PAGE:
09/11/2017 09:58 GMT | Updated 09/11/2017 09:58 GMT

AI Is The Future Of Our Shopping Experience, But It Can Still Do Better

AI can efficiently search for knock-offs, quickly flagging any potential breaches of copyright and preventing the growth of a black market. It might not seem like that much of a big deal - more stuff on the cheap, eh? - but if measures aren't put in place, the market becomes saturated.

Artificial intelligence. It's been the mot du jour of 2017, with countless articles, news pieces, research and more exploring whether it'll take our jobs, and how it will run our lives. Bar a few enlightened souls, AI is still pretty much referred to as something that will happen in the future, albeit one that's not-too-distant. But actually, it's here now and is a key part of how we live and consume, in the most fundamental of acts: shopping.

AI now permeates every aspect of online shopping, especially when it comes to customer interactions. It powers those smart product recommendations when you're buying your groceries online - just one example of how AI is making our shopping experiences more personalised, enjoyable and, just as importantly, easy.

What it's also doing is raising our expectations of the bricks-and-mortar, IRL shops on our high streets. Simply put, we're expecting more than ever from our experience of shopping.

Pop-up stalls, immersive experiences and other inventive shoot-offs have made us demand more from our experience, especially when it comes to shopping. We want the best, we want the shiniest tech, and if what we get isn't up to scratch, well, we'll just take our hard-earned cash elsewhere.

It turns out 77 per cent of us feel AI can transform our shopping experiences, while a similar number think retailers should be doing more to bring technology into their stores. Clearly, as shoppers, we have expectations of AI, but retailers too understand how it can drive much-needed revamps in an environment where having a smooth in-store experience, a cheery cashier and a top-drawer bargain bin is no longer enough.

The point of AI being used in this context is to give us what we need in the easiest possible fashion. For example, online grocer Ocado uses machine learning to ascertain the sentiment behind our customer emails, so as to sift through and ensure our queries reach the right people dependent on urgency. It's not replacing the humans on the other end - it's aiding them, and us to boot.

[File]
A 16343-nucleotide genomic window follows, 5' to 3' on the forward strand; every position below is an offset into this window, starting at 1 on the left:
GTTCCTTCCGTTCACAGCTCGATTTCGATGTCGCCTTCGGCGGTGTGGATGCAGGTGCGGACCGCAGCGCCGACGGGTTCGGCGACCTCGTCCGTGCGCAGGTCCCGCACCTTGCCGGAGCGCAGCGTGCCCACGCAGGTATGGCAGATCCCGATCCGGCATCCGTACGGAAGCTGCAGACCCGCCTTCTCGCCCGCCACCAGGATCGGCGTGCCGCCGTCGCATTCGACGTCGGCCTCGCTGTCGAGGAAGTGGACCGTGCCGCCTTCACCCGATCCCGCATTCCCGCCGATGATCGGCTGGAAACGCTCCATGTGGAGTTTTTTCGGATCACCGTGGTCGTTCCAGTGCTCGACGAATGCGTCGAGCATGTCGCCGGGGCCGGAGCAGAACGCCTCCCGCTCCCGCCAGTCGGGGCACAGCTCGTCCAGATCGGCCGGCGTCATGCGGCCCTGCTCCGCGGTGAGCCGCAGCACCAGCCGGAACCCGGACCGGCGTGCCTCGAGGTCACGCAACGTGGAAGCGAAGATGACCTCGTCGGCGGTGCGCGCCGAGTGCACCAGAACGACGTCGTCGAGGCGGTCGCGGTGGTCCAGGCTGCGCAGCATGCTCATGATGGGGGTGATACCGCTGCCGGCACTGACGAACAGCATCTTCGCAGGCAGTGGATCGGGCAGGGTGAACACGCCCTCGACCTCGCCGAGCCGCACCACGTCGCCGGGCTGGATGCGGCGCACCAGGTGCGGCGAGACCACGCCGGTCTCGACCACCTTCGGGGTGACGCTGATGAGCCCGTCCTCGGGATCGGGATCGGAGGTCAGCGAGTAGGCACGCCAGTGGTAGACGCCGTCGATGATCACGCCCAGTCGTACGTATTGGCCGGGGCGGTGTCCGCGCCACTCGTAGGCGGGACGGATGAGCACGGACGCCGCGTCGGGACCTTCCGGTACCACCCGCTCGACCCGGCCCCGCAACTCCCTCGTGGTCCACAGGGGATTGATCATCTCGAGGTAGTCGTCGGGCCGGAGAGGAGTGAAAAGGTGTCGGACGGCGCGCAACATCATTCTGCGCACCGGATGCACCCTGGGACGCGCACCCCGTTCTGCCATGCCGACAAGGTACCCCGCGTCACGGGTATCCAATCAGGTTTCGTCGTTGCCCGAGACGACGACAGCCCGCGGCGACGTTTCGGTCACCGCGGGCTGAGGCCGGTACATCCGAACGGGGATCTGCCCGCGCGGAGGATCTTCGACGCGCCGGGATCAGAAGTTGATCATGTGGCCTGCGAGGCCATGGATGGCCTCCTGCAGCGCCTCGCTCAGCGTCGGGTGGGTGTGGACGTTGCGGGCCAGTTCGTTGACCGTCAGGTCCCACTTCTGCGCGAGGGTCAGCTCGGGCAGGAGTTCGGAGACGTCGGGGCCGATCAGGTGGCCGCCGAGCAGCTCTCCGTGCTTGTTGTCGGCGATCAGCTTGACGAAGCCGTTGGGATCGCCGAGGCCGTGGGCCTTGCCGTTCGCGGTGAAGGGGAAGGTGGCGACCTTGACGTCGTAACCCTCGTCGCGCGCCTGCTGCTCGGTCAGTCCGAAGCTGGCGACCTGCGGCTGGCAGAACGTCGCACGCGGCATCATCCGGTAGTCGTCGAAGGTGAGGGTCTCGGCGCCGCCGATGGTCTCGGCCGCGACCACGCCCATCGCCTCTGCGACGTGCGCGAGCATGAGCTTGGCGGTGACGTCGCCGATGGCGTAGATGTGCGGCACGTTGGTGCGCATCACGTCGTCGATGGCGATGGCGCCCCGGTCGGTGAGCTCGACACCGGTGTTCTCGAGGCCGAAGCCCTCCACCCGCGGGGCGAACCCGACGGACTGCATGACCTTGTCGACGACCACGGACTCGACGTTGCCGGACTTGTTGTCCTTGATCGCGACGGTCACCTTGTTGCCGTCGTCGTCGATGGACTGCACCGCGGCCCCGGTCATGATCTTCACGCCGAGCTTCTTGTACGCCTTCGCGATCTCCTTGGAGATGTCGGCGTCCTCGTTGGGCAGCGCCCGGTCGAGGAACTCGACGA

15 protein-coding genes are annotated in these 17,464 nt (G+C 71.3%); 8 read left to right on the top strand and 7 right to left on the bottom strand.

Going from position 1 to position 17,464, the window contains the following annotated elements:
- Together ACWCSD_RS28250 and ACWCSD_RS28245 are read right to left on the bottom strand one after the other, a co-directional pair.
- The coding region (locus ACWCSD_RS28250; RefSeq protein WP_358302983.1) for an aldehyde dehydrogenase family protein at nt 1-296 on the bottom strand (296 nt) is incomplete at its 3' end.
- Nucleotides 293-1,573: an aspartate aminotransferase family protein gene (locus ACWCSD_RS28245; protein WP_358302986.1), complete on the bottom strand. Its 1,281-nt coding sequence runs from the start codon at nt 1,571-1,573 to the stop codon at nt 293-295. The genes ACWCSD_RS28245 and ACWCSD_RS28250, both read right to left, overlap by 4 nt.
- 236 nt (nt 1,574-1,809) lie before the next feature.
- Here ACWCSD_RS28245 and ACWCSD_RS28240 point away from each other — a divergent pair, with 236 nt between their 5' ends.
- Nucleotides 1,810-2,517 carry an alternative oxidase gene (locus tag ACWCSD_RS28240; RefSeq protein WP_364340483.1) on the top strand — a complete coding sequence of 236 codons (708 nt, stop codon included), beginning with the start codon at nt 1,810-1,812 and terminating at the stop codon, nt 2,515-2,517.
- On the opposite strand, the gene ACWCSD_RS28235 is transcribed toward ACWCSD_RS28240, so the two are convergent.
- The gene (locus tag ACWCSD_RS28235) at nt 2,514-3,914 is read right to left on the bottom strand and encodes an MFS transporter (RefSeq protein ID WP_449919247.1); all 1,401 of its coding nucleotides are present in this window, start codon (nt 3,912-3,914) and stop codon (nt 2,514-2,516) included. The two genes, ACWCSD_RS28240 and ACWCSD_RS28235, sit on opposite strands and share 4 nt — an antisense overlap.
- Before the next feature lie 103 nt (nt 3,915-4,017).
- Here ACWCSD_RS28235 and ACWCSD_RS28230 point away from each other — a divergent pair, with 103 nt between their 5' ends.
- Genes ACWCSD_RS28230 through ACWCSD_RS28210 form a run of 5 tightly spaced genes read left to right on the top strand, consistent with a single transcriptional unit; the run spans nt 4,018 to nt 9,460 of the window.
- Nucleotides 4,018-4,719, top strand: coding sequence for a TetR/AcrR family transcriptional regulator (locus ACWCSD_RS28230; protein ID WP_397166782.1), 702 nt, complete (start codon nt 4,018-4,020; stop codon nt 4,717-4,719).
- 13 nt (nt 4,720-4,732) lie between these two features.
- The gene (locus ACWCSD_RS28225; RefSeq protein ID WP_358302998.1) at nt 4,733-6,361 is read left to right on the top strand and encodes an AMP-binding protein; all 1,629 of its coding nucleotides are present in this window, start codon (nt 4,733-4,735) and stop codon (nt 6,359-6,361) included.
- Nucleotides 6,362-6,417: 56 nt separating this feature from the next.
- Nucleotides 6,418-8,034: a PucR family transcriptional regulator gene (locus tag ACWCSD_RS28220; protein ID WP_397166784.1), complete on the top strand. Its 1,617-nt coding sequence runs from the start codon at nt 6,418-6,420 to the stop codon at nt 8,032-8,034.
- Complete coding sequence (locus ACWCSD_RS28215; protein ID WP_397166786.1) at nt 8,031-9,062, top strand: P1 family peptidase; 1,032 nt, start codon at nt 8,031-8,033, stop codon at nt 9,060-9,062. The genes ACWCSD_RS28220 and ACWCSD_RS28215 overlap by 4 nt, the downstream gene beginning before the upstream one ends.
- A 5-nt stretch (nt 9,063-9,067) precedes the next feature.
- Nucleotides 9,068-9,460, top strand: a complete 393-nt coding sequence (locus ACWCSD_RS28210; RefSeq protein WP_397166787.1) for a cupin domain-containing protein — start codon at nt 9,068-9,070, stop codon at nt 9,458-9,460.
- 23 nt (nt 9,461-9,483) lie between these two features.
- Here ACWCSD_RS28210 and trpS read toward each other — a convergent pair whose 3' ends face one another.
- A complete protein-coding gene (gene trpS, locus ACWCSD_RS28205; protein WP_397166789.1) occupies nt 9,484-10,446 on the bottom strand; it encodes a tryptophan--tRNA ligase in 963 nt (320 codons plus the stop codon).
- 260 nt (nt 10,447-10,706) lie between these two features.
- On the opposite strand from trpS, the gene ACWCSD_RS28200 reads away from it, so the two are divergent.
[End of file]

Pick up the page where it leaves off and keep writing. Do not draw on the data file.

Another great example of where AI could be used to further effect is Pinterest. As fun as the platform may be, it's incredibly time-consuming to sift through the content and find relevant products that appeal to us. You add all the home furniture you like, and you've wasted five hours. And for what? A crude, paid-for rank search that results in nothing more than the highest bidder into your browser? That's not personalisation. That's corporate incentive. That's lazy.

Customer experience should essentially be the end goal of sites like Pinterest. They're aspirational platforms - they show you what you could have, but with sophisticated AI, they could show what you can have before you even realise it yourself. Mining data, browsing habits and personal details come part and parcel with the online experience nowadays, but if you're actually getting something out of it, as in this instance, the exchange becomes much less domineering on AI's behalf.

Giving credit where it's due, Pinterest has already made a valiant attempt at pioneering AI. Its visual search tool allows you to snap objects you see in real life and, scouring its endless index of images, offers matches and variants to that item. It's also coupled with a nifty 'buy' button. Furniture retailer Wayfair now offers a similar feature, also offering the option to save your findings. Going a step further, West Elm's new AI tool is actually programmed to scan Pinterest, using neutral networks to identify what your style is and providing results in a matter of seconds.

But even with the frontier that is online retail, it's still a guessing game. Both should know what you want by way of data linked to you directly - surely they have the technology and the intel to do this.

The same goes for supermarket giants like Waitrose. Its loyalty card grants 20 per cent off your ten favourite items, allowing you to change the selection up to ten times a month. But you have to do this manually. Surely the way forward, the way to incentivise us into thinking this is even more worthwhile, is to have the software learn if and when the favourite items change? As much as we're creatures of habit, the option for fluctuation offers a steadfast ladder for us to hop on as we shop.

Aside from assisting on a top-line level, AI serves another, more functional purpose when it comes to our overall shopping experience: security.

AI can efficiently search for knock-offs, quickly flagging any potential breaches of copyright and preventing the growth of a black market. It might not seem like that much of a big deal - more stuff on the cheap, eh? - but if measures aren't put in place, the market becomes saturated. The lines are blurred and, ultimately, we end up normalising the circulation of sub-par produce. It kills honest retailers and brands, and it under-serves us as customers. We deserve better than that.

In the future, AI isn't going to steal all our jobs (probably). But it is going to continue changing how we shop. In China, they're building facial recognition systems that'll identify shoppers when they enter the store. Its main function looks like a security feature as of present, but this tech could advance to offer endless possibilities for personalised recommendations further down the line.

As a powerful, useful customer experience moves from nicety to necessity, AI will be on hand to offer convenience and security, ensuring our road to shopping utopia is as smooth as possible. And hopefully, it'll be coming to a store near you, soon.